Yaman's partner in crime, who is seen only briefly in the film, is Ehud Appel. The two run a web site devoted to the shenanigans of a clownish agent provocateur named Lee Kaplan. But Ehud, no doubt passionate about human rights and justice, is also a great case study in the real theme of this documentary. In the movie, we encounter Ehud dressed up as an Israeli soldier, holding a huge cardboard gun, and manning a mock-checkpoint at Sather Gate. "If you were a Palestinian, you would not be able to go through," he informs one young woman, shortly before trying, in vain, to stop a grinning, keffiyeh-clad man from bulldozing through.
One cannot help observing how much fun Ehud is having with this shocking performance - which lashes out against the perceived pressures of an American Jewish community seeking to impose its quasi-mythological narrative on young Jews. He has, no doubt, been called a self-hating Jew many times over his career as an anti-occupation activist. But he believes that he is on the side of justice, and cooler than everyone else (certainly, the latter is partly true).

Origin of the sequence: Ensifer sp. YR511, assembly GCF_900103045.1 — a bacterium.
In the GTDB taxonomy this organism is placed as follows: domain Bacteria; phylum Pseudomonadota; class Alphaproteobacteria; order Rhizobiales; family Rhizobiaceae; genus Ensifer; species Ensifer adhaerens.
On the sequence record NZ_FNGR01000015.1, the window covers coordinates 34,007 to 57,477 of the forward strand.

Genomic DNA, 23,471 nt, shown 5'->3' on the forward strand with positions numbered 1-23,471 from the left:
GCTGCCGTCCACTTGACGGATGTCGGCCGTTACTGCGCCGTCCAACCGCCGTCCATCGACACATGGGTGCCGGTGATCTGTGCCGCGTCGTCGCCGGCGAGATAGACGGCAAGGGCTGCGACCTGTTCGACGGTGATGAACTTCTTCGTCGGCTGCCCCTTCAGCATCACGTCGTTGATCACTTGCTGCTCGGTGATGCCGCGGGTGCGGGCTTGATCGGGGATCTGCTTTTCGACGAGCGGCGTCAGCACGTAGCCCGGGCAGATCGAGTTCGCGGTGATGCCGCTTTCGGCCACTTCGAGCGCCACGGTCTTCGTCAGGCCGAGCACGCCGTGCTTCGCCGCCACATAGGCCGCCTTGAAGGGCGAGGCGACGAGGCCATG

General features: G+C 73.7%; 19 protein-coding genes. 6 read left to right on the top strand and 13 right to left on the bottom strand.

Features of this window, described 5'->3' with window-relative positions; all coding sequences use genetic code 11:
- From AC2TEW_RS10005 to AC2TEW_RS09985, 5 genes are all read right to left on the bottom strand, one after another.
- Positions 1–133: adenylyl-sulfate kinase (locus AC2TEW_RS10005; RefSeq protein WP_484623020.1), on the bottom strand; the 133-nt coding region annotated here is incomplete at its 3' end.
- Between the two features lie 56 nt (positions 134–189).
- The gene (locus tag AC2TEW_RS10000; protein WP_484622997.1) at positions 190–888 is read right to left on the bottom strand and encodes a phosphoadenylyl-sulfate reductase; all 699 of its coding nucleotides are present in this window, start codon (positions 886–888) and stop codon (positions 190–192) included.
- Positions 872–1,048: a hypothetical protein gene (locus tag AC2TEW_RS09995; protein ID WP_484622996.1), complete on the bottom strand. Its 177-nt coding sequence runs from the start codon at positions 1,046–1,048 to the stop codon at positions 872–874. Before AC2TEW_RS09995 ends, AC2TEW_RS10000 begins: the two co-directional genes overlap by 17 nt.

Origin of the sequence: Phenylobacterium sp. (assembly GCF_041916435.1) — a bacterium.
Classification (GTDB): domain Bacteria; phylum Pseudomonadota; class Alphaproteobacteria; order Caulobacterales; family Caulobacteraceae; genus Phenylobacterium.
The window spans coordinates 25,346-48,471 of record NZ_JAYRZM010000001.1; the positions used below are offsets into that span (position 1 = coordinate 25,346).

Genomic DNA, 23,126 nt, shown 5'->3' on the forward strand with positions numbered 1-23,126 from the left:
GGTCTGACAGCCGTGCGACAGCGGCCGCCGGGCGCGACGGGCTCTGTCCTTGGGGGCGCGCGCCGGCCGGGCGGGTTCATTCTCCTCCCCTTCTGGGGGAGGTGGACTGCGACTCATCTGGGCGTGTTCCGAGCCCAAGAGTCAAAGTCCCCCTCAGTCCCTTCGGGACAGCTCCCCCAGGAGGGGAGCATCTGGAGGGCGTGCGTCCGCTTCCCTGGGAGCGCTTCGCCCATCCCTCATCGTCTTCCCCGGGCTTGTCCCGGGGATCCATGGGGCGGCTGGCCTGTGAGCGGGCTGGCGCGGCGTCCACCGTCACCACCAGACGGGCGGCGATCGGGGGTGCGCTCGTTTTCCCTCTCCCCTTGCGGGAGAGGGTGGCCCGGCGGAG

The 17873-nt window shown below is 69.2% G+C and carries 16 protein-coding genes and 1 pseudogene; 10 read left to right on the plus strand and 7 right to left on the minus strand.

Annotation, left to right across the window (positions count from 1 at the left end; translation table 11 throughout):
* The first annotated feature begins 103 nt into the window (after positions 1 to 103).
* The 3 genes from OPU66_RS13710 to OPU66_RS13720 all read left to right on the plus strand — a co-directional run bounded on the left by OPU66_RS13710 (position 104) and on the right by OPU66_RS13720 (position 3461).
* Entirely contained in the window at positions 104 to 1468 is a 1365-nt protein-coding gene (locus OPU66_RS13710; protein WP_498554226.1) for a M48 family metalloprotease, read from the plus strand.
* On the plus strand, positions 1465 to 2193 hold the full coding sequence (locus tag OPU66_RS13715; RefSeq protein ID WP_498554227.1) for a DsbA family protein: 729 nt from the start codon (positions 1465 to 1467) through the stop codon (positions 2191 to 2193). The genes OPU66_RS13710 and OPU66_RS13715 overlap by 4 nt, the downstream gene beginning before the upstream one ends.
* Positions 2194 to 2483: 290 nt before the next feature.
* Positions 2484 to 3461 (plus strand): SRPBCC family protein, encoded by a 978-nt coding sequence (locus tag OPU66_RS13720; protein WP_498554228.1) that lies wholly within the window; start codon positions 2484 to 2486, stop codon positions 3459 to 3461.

The other character study in the film is Itamar Haritan, an Israeli ex-pat involved with the Israeli Action Committee at Berkeley. Easily one of the most eloquent voices in the documentary, Itamar later has an off-camera meeting with Yaman, at Berkeley's International House. The two get along splendidly, of course, and greet each other after the film screening. In the question-and-answer session that follows the documentary, Itamar raises some subtle criticism of the film and the reality depicted in it:
I'm very tired of talking about the conflict only in terms of my identity. There are far more important economic, social, and political issues that need to be dealt with, and what this film leaves me feeling is that the battleground is not on campus. Discussing one's identity doesn't do anything but make us feel good about ourselves.